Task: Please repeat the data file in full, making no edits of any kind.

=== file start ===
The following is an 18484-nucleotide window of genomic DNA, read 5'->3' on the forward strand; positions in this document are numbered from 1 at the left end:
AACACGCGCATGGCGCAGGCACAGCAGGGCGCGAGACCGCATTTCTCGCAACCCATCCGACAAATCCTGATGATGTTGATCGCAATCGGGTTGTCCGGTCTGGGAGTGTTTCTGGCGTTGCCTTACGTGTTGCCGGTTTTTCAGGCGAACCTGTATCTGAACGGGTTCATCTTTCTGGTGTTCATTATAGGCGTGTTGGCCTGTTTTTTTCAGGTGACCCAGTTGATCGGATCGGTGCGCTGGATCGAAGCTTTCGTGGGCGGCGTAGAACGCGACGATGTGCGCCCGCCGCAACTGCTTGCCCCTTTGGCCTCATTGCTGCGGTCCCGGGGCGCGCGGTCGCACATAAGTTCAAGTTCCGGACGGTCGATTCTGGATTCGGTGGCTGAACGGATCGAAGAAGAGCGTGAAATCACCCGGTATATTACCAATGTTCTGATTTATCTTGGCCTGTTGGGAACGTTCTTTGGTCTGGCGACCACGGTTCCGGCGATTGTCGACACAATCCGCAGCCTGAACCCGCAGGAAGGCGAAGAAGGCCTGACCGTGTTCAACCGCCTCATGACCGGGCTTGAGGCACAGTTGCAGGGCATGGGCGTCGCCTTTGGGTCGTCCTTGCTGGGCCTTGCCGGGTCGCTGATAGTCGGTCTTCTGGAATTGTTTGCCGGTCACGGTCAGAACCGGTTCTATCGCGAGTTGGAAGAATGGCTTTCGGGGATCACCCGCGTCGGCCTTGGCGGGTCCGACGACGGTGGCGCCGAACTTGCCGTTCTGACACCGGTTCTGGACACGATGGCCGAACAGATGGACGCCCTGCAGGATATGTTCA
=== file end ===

The following is an 18484-nucleotide window of genomic DNA, read 5'->3' on the forward strand; positions in this document are numbered from 1 at the left end:
AACACGCGCATGGCGCAGGCACAGCAGGGCGCGAGACCGCATTTCTCGCAACCCATCCGACAAATCCTGATGATGTTGATCGCAATCGGGTTGTCCGGTCTGGGAGTGTTTCTGGCGTTGCCTTACGTGTTGCCGGTTTTTCAGGCGAACCTGTATCTGAACGGGTTCATCTTTCTGGTGTTCATTATAGGCGTGTTGGCCTGTTTTTTTCAGGTGACCCAGTTGATCGGATCGGTGCGCTGGATCGAAGCTTTCGTGGGCGGCGTAGAACGCGACGATGTGCGCCCGCCGCAACTGCTTGCCCCTTTGGCCTCATTGCTGCGGTCCCGGGGCGCGCGGTCGCACATAAGTTCAAGTTCCGGACGGTCGATTCTGGATTCGGTGGCTGAACGGATCGAAGAAGAGCGTGAAATCACCCGGTATATTACCAATGTTCTGATTTATCTTGGCCTGTTGGGAACGTTCTTTGGTCTGGCGACCACGGTTCCGGCGATTGTCGACACAATCCGCAGCCTGAACCCGCAGGAAGGCGAAGAAGGCCTGACCGTGTTCAACCGCCTCATGACCGGGCTTGAGGCACAGTTGCAGGGCATGGGCGTCGCCTTTGGGTCGTCCTTGCTGGGCCTTGCCGGGTCGCTGATAGTCGGTCTTCTGGAATTGTTTGCCGGTCACGGTCAGAACCGGTTCTATCGCGAGTTGGAAGAATGGCTTTCGGGGATCACCCGCGTCGGCCTTGGCGGGTCCGACGACGGTGGCGCCGAACTTGCCGTTCTGACACCGGTTCTGGACACGATGGCCGAACAGATGGACGCCCTGCAGGATATGTTCA